The death of George Floyd, a black gentleman killed by a white Minneapolis police officer, sparked frustration and outrage in communities all over the world. Protestors, communities, and families are demanding an end to brutality, misconduct, and racial profiling by the police.
In the past, police reform efforts included implicit bias and de-escalation training for officers, mandatory body cameras, increased community outreach, and new use-of-force policies. But, for many, these efforts have failed—completely. And now people are demanding more than policy reforms and justice for Mr. Floyd. They want change.
And if the system can’t change, they want to change the system.
Change the System: Reimagining Public Safety
Calls to defund, dissolve, disband, and dismantle police departments are dominating the news headlines and social media platforms. What do these terms mean? Can a city really eliminate its police force or its funding?
In a word, yes.
Does that mean living in a police-free society?
There’s no magic formula for the changes being suggested, but for many, the intent isn’t to abolish the police. Reform seekers want to reimagine public safety and how it works. They want a fresh start.
Why Change the Entire System?
The rationale for completely overhauling—rather than further reforming—the system is the belief that the very foundation of policing is flawed and overtaxed. To advocates for change, without a strong foundation, reform efforts cannot succeed.
At its core, police promise to “serve and protect.” But, for many, this core promise doesn’t ring true. People of color and other marginalized populations point to a police system rooted in a history of racism, intimidation, and brutality. Recent use of riot gear, tear gas, rubber bullets, and armored tanks have only added to, and spread, more fear and distrust within communities.
Overtaxed and Overburdened System
History isn’t only to blame for what advocates consider a broken system. Recent policy decisions reflect a reliance on police to solve society’s problems, even those that aren’t fundamentally about crime.
Police respond to almost every type of 911 call—calls reporting criminal activity, medical emergencies, fires, mental health crises, and quality-of-life complaints (such as neighborhood prostitution, loitering, and public intoxication). In this way, many say that police are stretched too thin. Reformers, and even the police, question the logic in making police officers take on the roles of health professionals, mental health specialists, social service providers, and other experts. These are duties they are ill-equipped, yet often expected, to handle.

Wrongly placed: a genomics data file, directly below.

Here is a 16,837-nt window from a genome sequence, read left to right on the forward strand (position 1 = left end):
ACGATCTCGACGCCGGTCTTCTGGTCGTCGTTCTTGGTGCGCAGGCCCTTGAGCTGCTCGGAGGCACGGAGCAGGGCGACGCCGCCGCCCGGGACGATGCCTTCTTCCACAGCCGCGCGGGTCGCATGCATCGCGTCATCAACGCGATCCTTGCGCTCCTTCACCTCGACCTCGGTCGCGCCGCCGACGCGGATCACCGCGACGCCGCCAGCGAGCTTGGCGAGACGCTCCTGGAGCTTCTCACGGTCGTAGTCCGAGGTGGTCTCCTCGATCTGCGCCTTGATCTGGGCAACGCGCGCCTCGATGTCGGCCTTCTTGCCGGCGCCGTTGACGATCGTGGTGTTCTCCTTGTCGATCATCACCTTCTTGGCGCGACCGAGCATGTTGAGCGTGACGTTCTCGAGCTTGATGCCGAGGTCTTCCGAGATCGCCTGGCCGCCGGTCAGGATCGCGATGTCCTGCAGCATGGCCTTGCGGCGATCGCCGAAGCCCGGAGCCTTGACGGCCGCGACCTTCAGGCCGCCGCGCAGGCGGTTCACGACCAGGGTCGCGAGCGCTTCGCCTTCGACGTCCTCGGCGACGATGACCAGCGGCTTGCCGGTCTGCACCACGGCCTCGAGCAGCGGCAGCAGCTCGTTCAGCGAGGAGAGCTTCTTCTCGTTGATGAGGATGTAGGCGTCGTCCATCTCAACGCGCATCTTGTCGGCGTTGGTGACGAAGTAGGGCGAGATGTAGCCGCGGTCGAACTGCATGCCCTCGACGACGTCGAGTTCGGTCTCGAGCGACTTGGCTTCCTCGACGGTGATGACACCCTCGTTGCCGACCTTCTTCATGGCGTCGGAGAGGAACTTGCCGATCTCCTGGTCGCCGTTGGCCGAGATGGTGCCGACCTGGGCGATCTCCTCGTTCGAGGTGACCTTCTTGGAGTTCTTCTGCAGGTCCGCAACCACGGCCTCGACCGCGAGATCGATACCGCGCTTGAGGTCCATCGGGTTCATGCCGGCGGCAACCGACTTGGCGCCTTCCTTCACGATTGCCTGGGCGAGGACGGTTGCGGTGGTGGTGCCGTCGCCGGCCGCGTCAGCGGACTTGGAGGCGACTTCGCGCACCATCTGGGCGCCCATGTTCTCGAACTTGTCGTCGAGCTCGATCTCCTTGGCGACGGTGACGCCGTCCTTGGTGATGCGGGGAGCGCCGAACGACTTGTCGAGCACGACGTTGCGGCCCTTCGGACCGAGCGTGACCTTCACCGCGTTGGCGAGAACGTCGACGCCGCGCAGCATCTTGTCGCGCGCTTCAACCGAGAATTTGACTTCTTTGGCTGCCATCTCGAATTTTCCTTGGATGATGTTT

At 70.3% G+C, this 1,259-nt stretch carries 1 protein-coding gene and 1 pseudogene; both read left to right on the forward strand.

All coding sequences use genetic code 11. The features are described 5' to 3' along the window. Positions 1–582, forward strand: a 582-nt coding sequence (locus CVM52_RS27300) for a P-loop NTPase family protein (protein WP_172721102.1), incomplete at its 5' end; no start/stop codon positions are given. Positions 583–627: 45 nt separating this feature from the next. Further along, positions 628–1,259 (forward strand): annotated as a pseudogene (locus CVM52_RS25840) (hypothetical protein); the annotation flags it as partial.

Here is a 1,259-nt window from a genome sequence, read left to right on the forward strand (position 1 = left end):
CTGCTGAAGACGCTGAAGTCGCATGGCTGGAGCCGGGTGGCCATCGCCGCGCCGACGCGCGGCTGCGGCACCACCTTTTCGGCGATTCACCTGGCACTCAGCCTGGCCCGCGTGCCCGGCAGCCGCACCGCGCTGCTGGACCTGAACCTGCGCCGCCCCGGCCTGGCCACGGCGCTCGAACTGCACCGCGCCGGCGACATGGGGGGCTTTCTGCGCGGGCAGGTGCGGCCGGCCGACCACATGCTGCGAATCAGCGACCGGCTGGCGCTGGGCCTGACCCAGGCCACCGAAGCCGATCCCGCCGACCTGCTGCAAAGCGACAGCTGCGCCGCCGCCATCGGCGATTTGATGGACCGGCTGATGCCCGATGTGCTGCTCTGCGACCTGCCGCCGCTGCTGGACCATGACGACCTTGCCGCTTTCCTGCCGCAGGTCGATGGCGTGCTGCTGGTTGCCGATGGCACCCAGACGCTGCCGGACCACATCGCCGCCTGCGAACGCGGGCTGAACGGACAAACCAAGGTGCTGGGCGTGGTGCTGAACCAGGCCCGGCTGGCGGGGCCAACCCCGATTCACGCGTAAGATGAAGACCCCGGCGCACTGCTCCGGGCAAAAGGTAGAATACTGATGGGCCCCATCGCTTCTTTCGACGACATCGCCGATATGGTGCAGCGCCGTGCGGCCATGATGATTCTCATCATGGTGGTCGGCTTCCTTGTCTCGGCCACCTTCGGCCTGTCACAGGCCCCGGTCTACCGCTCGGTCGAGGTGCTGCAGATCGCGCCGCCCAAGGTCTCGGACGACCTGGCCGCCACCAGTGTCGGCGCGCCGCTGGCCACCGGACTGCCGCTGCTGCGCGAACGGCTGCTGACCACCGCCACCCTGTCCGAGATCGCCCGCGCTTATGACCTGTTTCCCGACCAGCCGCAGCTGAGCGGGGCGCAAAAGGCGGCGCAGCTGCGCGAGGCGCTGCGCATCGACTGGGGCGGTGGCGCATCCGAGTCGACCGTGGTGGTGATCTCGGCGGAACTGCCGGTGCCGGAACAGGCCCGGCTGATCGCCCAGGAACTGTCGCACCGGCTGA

How Can an Entire System Be Changed?
Policing is a centuries-old institution. Change is difficult and often takes time. So what are reformers seeking in their calls to defund and dismantle the system?
Dissolve, Disband, Dismantle
Some reformers would like to see a police-free society, eventually. But others, including the Minneapolis City Council, seek to dismantle the current system and rebuild it in a way that rethinks public safety and regains public trust.
According to this view, dismantling a department could be used to root out corruption, restructure leadership and funding, and eliminate a toxic culture. With community input, some local governments hope to rebuild a better, stronger public safety system, potentially:
- bringing in new leadership
- implementing a new mission and purpose for public safety officers
- changing emergency response protocols, and
- increasing the use of community services and interventions.
Efforts to defund the police would likely take on different meanings depending on community needs. But, for the most part, defunding efforts would shift some or most of the money that currently goes to police departments and reallocate it to the community to improve and increase access to services and opportunities. Funds might shift to support social services, medical and mental health services, victim support services, substance use treatment, housing, jobs, and education.
The hope is that these measures can prevent crime before it starts, by getting to the root of the problem: addiction, mental health issues, homelessness, hunger, unemployment, or conditioned violence. Under this approach, reducing crime and crises could alleviate pressure on the police and allow them to focus on working with the community.
Has a City Ever Defunded and Dismantled a Police Department?
Although they don’t reach the level that some reformers want, system changes implemented by a city in New Jersey come close to defunding and dismantling the police.
In 2013, the Camden City Council dissolved its local police department and started over. The drastic transformation was spurred by a spike in homicides and violent crimes, increased tensions between the community and police, exposure of corruption in the department, and funding problems.
Because it determined that the department was too broken to fix, the city decided to dissolve the department (and its union) and pivot to a community-policing structure.
Police officers in Camden were required to reapply for positions, and the police force grew. The department put more boots on the ground, but to serve in a different capacity. Police officers knocked on doors—not to make an arrest—but to introduce themselves. And the daily police presence in neighborhoods wasn’t in response to a crisis or crime—police wanted residents to know they were there for them.
While the Camden community and police still think more work needs to be done, they can proudly point to a drop in violent crime rates and excessive-use-of-force complaints. And when riots broke out surrounding Mr. Floyd’s death, the police didn’t don riot gear. They brought an ice cream truck to the march and walked alongside the protestors, in solidarity.